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Dont Sit On Your Copyright Infringement Claim

When someone infringes your copyright, you have a limited time to make your claim. This is based on a legal principle called "statute of limitations." Statutes of limitation, in general, are laws that prescribe the time limit to file lawsuits. The deadlines vary by the type of claim and maybe by the state where you live.

The purpose of them is to reduce the unfairness of defending actions after a substantial period of time has elapsed. They allow people to go on with their lives, regardless of guilt, after a certain time.Because copyrights are governed by federal law, there is only one statute of limitations for claims related to them. Copyright infringement claims have a three-year statute of limitations from the "last act" of the infringement. What constitutes the last act can vary. For example, if your image is published in a newspaper without your permission, you have three years from the date that the newspaper was distributed to file your claim in court.

But if the infringement is continuing, such as when someone is using your image on the web without your consent, then the time to calculate the statute has not started to run. Instead, it would start when your photo is removed from the website. Determining when a statute has started to run can get a bit tricky. It sometimes starts when you have "constructive" notice of the infringement, even if you don't have actual knowledge of it.If someone uses your photo without your permission, you may seek legal remedy from that person within three years of the last act of infringement. So don't sit on your claim once you have it.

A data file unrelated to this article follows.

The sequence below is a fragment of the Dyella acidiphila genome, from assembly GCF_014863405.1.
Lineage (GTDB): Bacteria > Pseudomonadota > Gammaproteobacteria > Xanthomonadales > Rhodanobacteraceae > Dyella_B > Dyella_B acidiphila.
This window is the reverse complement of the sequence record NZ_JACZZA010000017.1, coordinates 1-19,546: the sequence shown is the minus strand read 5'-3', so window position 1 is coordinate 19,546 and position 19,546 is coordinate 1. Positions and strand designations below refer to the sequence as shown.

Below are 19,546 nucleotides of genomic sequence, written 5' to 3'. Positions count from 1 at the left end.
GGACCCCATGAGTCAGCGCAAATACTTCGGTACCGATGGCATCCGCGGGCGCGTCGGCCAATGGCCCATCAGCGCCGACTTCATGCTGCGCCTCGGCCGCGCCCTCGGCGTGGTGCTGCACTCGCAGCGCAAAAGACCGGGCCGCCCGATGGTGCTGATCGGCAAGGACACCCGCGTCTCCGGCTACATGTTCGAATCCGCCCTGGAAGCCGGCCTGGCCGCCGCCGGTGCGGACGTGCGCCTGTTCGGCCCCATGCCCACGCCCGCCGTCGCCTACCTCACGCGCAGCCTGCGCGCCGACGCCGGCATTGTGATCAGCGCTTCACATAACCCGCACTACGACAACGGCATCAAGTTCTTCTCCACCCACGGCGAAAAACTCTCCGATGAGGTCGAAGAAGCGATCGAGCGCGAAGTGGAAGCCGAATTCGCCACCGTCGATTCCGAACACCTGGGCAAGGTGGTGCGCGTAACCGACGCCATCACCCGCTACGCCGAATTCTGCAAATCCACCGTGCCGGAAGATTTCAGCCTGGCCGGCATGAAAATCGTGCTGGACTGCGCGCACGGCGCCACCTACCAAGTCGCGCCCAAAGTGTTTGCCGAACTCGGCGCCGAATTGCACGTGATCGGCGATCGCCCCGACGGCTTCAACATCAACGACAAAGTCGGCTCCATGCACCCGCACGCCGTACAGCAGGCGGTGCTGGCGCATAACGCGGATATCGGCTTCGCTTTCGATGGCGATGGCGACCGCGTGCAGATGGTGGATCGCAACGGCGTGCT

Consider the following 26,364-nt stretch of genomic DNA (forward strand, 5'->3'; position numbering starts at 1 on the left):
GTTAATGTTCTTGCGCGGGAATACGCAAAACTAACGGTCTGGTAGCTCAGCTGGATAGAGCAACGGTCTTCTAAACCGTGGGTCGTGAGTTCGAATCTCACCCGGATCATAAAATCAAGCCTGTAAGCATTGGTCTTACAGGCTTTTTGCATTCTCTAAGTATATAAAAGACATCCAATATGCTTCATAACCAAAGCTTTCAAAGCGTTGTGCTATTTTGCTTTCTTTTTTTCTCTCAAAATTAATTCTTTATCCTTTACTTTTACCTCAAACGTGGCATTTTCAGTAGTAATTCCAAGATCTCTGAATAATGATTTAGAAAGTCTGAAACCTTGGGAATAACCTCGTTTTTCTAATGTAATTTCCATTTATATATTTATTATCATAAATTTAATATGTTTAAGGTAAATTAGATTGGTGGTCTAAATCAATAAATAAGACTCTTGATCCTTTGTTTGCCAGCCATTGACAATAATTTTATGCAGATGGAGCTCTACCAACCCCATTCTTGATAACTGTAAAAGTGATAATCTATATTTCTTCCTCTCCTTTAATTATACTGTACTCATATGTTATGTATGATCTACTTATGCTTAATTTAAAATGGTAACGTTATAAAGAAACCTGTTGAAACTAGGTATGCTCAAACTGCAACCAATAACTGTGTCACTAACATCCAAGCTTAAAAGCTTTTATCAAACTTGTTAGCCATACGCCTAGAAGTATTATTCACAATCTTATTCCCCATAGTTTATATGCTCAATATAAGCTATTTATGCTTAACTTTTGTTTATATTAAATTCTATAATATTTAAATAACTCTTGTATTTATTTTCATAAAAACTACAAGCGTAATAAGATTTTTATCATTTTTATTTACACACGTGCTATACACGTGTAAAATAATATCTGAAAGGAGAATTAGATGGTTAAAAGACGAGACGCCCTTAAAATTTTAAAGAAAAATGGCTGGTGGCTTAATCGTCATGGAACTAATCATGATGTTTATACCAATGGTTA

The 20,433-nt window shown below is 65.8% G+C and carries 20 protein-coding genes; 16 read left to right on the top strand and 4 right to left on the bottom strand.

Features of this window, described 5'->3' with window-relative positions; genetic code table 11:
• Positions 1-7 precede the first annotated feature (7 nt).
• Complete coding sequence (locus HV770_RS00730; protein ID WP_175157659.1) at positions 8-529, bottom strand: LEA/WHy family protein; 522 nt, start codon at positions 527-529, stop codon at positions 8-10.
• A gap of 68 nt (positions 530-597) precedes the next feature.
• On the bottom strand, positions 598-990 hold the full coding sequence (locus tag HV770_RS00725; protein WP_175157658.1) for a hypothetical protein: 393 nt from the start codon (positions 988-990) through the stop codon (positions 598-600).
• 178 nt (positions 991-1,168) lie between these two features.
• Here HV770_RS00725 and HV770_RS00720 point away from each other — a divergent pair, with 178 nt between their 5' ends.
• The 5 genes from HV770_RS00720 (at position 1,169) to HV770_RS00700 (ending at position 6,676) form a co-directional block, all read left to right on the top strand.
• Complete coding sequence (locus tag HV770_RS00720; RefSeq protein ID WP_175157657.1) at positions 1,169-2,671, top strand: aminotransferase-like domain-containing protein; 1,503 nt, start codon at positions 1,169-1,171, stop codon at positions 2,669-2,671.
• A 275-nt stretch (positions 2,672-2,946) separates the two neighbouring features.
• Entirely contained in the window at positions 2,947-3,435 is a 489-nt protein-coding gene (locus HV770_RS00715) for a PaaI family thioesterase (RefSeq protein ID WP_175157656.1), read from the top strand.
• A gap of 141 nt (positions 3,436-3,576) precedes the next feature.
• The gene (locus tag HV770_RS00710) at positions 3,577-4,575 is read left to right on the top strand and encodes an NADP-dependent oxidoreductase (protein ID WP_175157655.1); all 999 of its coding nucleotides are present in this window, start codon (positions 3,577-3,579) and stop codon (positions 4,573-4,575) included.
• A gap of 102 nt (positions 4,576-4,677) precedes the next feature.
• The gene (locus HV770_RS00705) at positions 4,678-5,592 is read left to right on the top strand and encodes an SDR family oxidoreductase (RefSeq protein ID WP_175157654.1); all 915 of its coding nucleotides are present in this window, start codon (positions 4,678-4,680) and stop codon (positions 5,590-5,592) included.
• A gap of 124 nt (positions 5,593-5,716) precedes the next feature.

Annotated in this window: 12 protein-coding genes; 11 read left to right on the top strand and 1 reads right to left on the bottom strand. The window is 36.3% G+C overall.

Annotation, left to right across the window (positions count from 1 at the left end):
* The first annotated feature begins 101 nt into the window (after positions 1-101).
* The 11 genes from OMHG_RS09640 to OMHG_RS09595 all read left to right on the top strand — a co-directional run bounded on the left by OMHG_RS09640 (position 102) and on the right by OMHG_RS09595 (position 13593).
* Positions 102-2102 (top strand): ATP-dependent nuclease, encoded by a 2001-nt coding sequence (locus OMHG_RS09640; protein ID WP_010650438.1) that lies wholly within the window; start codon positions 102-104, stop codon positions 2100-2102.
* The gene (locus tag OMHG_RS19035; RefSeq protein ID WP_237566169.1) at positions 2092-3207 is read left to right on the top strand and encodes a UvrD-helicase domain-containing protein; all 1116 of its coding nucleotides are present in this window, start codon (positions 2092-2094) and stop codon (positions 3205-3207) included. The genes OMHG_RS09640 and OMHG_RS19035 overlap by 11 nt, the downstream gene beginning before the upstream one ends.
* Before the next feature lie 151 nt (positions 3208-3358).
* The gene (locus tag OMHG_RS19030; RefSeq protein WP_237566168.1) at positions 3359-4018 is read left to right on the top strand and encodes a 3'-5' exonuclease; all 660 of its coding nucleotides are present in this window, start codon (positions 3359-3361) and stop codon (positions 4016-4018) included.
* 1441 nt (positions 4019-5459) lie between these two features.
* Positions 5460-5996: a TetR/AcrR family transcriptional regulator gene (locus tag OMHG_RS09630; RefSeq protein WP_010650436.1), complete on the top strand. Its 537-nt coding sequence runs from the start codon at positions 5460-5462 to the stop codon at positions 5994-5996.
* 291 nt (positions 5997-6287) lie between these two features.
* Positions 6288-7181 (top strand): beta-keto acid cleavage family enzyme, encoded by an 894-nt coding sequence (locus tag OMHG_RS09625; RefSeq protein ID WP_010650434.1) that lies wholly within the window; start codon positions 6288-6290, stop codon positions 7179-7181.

Note, however, to pursue any copyright infringement claims in court, you must first register your copyright with the U.S. Copyright Office.

Take my advice; get professional help.PhotoAttorney.Copyright 2005 Carolyn E. Wright All Rights Reserved.


Carolyn E. Wright, Esq., has a unique legal practice aimed squarely at the needs of photographers. A pro photographer herself, Carolyn has the credentials and the experience to protect photographers.

She's represented clients in multimillion dollar litigations, but also has the desire to help new photographers just starting their careers. Carolyn graduated from Emory University School of Law with a Juris Doctor, and from Tennessee Tech Univ. with a Masters of Business Administration degree and a Bachelor of Science degree in music.

She wrote the book on photography law. "88 Secrets to the Law for Photographers," by Carolyn and well-known professional photographer, Scott Bourne, is scheduled for fall 2005 release by Olympic Mountain School Press. Carolyn also is a columnist for PhotoFocus Magazine.Carolyn specializes in wildlife photography and her legal website is http://www.photoattorney.com.

By: Carolyn Wright

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